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Two killed in fiery Alabama crash of UPS cargo jet
A large UPS cargo plane crashed and burst into flames on approach to the airport in Birmingham, Alabama, killing the pilot and co-pilot in the latest in a series of aviation accidents in the United States this year.
“I can confirm they were killed in the crash,” Birmingham Mayor William Bell said of the pilot and co-pilot, who were not identified immediately. He added that there were no other casualties reported.
United Parcel Service Inc flight 1354, en route from Louisville, Kentucky, to Birmingham, crashed at about 5 a.m. CDT (1000 GMT), according to the FAA. The plane was identified as an Airbus A300.
A National Transportation Safety Board response team from Washington was expected to be on the scene in Birmingham by midday.
No distress calls were made to the airport tower, according to April Odom, a spokeswoman for Bell.
“It sounded like a transformer that blowed up,” said Odell Rich, a fruit vendor who said he witnessed the crash.
“There was a big explosion that lit up the sky. It jarred the earth. It looked to me like it hit a power line and plowed into the ground,” he said.
A fire erupted after the crash in the sparsely populated area and was quickly brought under control, Bell said.
“It was quite a large fire and there were two to three explosions after the plane caught fire, after the crash itself,” Bell said.
Pedro Torres, who lives about two blocks from the crash site, saw “a big flash” from the window of his home when the plane went down.
“My house shuddered like an earthquake. I saw a big airplane on the ground, scattered everywhere with lots of smoke,” he said.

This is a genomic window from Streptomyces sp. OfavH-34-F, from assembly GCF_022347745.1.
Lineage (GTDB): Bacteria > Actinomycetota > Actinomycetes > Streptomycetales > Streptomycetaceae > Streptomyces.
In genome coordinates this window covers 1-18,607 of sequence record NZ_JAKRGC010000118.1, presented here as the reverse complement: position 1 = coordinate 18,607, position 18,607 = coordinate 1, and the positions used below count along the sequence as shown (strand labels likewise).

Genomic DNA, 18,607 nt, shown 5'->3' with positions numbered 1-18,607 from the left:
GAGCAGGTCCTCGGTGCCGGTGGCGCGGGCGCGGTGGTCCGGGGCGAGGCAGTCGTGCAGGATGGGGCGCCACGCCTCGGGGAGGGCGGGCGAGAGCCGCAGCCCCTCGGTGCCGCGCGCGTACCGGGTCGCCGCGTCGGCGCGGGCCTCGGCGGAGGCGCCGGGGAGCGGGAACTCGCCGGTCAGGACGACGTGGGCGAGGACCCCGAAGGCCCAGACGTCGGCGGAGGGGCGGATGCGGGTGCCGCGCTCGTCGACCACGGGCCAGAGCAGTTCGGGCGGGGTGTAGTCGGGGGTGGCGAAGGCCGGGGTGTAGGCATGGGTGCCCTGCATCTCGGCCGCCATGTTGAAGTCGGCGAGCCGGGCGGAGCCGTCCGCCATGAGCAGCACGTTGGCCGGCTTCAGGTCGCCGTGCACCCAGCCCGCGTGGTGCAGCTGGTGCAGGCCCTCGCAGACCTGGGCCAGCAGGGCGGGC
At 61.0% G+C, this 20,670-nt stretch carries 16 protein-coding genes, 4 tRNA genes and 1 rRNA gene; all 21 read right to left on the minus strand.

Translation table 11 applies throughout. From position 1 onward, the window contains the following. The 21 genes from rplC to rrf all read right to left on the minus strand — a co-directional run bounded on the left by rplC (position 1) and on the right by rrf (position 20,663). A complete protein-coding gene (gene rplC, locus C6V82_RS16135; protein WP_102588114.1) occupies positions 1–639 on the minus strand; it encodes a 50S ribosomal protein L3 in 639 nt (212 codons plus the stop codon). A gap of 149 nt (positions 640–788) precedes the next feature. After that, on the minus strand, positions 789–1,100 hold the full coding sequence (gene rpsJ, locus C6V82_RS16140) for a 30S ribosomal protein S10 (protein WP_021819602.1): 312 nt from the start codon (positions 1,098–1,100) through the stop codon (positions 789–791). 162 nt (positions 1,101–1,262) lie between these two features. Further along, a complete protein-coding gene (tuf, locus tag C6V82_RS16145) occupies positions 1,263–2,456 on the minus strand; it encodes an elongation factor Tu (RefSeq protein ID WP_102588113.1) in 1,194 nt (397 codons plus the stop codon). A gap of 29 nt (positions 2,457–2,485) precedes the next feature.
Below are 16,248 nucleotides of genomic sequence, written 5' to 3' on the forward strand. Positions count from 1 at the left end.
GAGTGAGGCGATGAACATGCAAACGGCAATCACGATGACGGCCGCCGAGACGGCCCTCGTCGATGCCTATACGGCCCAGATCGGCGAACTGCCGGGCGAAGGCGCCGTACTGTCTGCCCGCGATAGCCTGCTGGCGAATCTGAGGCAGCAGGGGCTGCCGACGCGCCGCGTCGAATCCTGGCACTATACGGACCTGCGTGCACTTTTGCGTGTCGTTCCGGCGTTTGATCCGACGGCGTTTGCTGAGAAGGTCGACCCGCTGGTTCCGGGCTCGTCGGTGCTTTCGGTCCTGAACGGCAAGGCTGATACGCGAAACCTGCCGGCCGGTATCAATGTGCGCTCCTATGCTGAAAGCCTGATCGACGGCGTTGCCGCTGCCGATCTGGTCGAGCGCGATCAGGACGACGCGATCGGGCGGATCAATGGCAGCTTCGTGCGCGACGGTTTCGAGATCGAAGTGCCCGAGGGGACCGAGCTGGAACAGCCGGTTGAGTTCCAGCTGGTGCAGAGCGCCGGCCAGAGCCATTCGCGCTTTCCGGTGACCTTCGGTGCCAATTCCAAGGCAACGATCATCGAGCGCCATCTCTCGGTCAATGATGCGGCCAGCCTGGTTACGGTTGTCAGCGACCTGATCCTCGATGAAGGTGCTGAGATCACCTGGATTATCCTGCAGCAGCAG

A field of debris could be seen around the crash site in an area of Birmingham where many homes have been bulldozed to make way for an airport expansion.
“This incident is very unfortunate, and our thoughts and prayers are with those involved,” said Mitch Nichols, president of UPS Airlines. “We place the utmost value on the safety of our employees, our customers and the public.” UPS is the world’s largest package-delivery service.
‘Was that a Plane Crash?’
Sandy McDaniel, 42, was on her shift at a nearby service station when she heard the blast.
“Firemen were in here getting coffee,” McDaniel said. “They jumped and said, ‘Was that a plane crash?’ and then it came on the radio. They ran out.”
The Airbus A300 is a wide-body jet widely used as a regional freighter by UPS, FedEx Corp and others.
Airbus said it will provide technical assistance to accident investigators. It said the aircraft involved was delivered to UPS from its production line in 2003, and had accumulated about 11,000 flight hours over about 6,800 flights.
The model has been involved in about 10 crashes, the latest occurring last November, when the front landing gear on DHL-owned jet collapsed on landing in Bratislava, Slovakia. The model has been in service since 1974.
The Birmingham crash is the latest in a string of air accidents in the United States in recent months.
In July, an Asiana Airlines Boeing 777 crashed while landing in San Francisco, killing three people and injuring more than 180.
Also last month, the front landing gear of a Southwest Airlines Co Boeing 737 jet collapsed on touchdown at New York City’s LaGuardia Airport, injuring eight.
In May, a U.S. Airways flight made a belly landing at Newark International Airport in New Jersey after its landing gear failed to deploy. No one was injured.
Boeing has struggled with mechanical problem on its new 787 Dreamliner aircraft. All of the aircraft were grounded for three months earlier this year after battery problems caused a fire in a parkedJapanAirlines plane in Boston.
Last month after the 787s were cleared to return to service, another Japan Airlines Dreamliner turned back to Boston Logan International Airport after takeoff due to a mechanical indicator alert. (Reuters)
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